The Two-Hour Father
“When a man walks into a room, he brings his whole life with him. He has a million reasons for being anywhere. Just ask him.”
After I drop off my daughters with their mom, the first part of my ride back home is silent. No radio, no phone calls. The complete opposite of how it feels with a six year old and a toddler in the backseat.
It always takes me a few minutes to go from father to Two-Hour Father: the guy who takes care of his kids, who talks to them as much as he can, but who only sees them every other weekend because he lives two hours away.
The silence allows me to appreciate our time together. It feels cheap to play music, which will undoubtedly affect my emotions. Instead, I like to let myself breathe, understand why things are the way they are, and be okay with the fact that I will always be there for my children — even though most days I am not actually there. I’m 135 miles away. It’s not too far, but then again, it kind of is.
At a distance of 135 miles, “how was your day?” becomes distorted and almost irrelevant. A subtle nod of reassurance does not travel that far. It burns up in the atmosphere before entering anything terrestrial.
The Two-Hour Father has no routine. He has no dinner conversation. He has no nightly bedtimes or morning wake up calls. He comes home to an empty house — and as much as he might like that sometimes, it does not make him better. It makes him complacent. He drinks too much. He sleeps in when he shouldn’t. He wastes time because he can. With this lack of challenge comes a lack of growth and a startling realization that having complete freedom is like entering the Emerald City: you get there and the illusion is gone, replaced by corruption and lies.
For the Two-Hour Father, every day with his kids is like a holiday; a special day. And so he must take advantage of every one of these days. It puts a strange kind of pressure on him (or he puts it on himself unnecessarily), because this time is short and this time will carry the highest value in their memory bank of him. What happens this weekend is what happens when they are with their dad. There are no day-to-day nuances, no normalcy. It feels like every moment is heightened.
I have been divorced and living this way for more than a year, and I still get nervous before spending a weekend with my daughters. Will I have forgotten how to take care of them? Will they have developed some new opinion of me since the last time I saw them? How can I ensure that both of them are happy and healthy and comfortable the whole weekend? Should each day be planned? Is it okay to just ‘do nothing’? Can I do this the right way by myself?
The Two-Hour Father can’t just move. He has work to do and money to make and an apartment lease right now. He feels selfish but he also feels responsible. Any kind of move must be calculated, because 1. More debt will hurt him and his children and 2. He must be happy to be a good father.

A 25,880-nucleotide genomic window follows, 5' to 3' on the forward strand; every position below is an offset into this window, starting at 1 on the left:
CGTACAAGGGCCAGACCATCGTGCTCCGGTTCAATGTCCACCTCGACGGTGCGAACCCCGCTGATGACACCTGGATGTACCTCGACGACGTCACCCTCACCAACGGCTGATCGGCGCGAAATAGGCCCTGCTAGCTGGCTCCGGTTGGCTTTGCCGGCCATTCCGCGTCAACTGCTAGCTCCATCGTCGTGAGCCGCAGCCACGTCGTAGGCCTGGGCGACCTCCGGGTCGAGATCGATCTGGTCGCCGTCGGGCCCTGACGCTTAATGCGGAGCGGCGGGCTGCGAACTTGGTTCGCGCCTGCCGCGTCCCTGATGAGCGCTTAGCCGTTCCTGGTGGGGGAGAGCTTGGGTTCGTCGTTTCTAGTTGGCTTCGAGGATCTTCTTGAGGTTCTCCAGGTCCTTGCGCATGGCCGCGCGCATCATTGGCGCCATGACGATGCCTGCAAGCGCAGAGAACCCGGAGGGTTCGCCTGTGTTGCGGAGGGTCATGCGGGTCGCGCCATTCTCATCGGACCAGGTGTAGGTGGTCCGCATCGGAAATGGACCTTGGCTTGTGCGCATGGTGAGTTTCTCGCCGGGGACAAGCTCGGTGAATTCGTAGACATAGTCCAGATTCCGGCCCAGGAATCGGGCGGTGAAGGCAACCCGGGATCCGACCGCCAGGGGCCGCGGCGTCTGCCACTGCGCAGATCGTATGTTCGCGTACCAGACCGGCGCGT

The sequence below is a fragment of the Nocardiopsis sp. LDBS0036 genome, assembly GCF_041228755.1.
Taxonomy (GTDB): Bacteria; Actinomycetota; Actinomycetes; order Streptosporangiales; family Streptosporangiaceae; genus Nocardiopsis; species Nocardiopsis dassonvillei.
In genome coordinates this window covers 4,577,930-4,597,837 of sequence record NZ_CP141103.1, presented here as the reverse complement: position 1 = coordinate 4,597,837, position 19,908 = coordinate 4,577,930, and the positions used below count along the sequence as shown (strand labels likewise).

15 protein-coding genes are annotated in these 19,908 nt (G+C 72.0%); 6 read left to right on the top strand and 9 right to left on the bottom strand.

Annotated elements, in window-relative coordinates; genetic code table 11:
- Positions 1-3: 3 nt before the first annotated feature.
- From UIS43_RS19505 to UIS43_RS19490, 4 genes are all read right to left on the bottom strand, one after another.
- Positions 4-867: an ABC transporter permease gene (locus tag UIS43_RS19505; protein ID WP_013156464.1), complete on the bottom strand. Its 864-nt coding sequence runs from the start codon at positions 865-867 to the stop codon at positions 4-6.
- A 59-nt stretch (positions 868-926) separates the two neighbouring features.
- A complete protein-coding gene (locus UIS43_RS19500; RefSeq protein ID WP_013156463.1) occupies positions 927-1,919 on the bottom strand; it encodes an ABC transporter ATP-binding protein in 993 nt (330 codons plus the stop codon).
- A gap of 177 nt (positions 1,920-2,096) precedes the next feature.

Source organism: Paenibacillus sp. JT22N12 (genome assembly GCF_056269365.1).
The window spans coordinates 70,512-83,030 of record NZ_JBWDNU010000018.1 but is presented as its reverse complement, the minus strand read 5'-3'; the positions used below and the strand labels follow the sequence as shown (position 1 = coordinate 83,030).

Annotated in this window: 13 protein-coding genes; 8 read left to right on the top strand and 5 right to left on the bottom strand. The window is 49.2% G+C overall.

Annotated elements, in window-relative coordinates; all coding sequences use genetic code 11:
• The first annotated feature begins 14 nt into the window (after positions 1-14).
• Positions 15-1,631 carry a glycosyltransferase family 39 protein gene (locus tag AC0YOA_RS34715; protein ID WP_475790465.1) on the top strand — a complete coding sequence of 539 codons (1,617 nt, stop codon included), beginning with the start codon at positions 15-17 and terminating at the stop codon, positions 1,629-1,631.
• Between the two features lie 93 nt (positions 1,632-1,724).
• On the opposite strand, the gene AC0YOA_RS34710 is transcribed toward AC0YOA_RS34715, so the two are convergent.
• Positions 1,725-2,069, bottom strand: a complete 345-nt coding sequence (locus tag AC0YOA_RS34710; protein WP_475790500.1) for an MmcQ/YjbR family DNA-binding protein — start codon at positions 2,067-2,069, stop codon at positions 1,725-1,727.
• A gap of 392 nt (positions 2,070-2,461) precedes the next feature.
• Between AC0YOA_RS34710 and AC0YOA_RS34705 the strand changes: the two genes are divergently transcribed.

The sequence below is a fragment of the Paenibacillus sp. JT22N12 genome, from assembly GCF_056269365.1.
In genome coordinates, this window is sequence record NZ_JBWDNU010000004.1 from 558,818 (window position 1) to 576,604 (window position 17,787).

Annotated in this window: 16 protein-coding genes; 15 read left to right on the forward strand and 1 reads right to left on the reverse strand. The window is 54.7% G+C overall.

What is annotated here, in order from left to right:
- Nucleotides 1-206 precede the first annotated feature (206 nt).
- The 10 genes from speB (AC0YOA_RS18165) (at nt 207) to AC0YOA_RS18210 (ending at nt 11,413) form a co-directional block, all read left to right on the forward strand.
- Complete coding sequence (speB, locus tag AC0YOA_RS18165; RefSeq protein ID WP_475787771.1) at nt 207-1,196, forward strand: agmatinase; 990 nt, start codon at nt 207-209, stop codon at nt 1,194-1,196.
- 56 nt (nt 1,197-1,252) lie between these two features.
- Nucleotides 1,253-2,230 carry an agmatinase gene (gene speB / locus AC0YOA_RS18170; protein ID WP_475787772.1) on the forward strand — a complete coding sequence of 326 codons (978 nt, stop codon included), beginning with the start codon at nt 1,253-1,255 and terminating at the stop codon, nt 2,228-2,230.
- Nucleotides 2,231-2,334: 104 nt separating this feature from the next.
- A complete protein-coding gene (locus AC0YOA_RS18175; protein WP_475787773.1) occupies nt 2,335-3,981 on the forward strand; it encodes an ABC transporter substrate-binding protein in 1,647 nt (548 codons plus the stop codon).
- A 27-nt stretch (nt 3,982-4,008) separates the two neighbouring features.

The Two-Hour Father is a good man who has really, really bad days. He’s stuck satisfying the people that don’t matter and he can’t easily tend to the people that do. He can’t help but wonder how the outside world sees him. Will he go down in someone’s history as ‘the guy who wasn’t there?’
A fly on the wall of his quiet apartment would tell you that he isn’t happy when his kids are gone and that he isn’t happy when his kids are there.
The Two-Hour Father is usually alone, but he is not lonesome. He feels romance some days and indifference other days. He is two different people.
Years ago, when he was one person, zest for life simply existed and required no forethought or afterthought. His responsibilities, his vices, his love, his hate, his joys and his fears all spoke to one another and contributed to one ‘him.’ Today, they don’t speak to one another and they don’t know which man they are serving. His puzzle is undone and the missing pieces are people and things he doesn’t recognize or know how to want.
I’m driving south again in silence. 129 miles to go. It’s summer and I crack the windows because I love the breeze and the ambient noise of the interstate. For now, my memories are fresh and I am content to return home.
81 miles to go. Music and the hopeful feeling that I truly am doing the best I can, and that everyone (my ex, my mom, my kids, the mailman, my neighbors, highway passersby) understands that.
Arrival. There is evidence that my children have been here. Sometimes it’s like a tornado and sometimes it’s just little things out of place here and there. So I clean and I re-organize and I put things away. Part of me wants to leave everything as is — would that make it seem like my children are right down the road?
No. I realize how important it is that everything goes back to where it belongs. The next time they visit, those girls will expect to find their things in their proper places. And I smile because, for now, that is ‘normal.’
Originally published at nickmurosky.tumblr.com.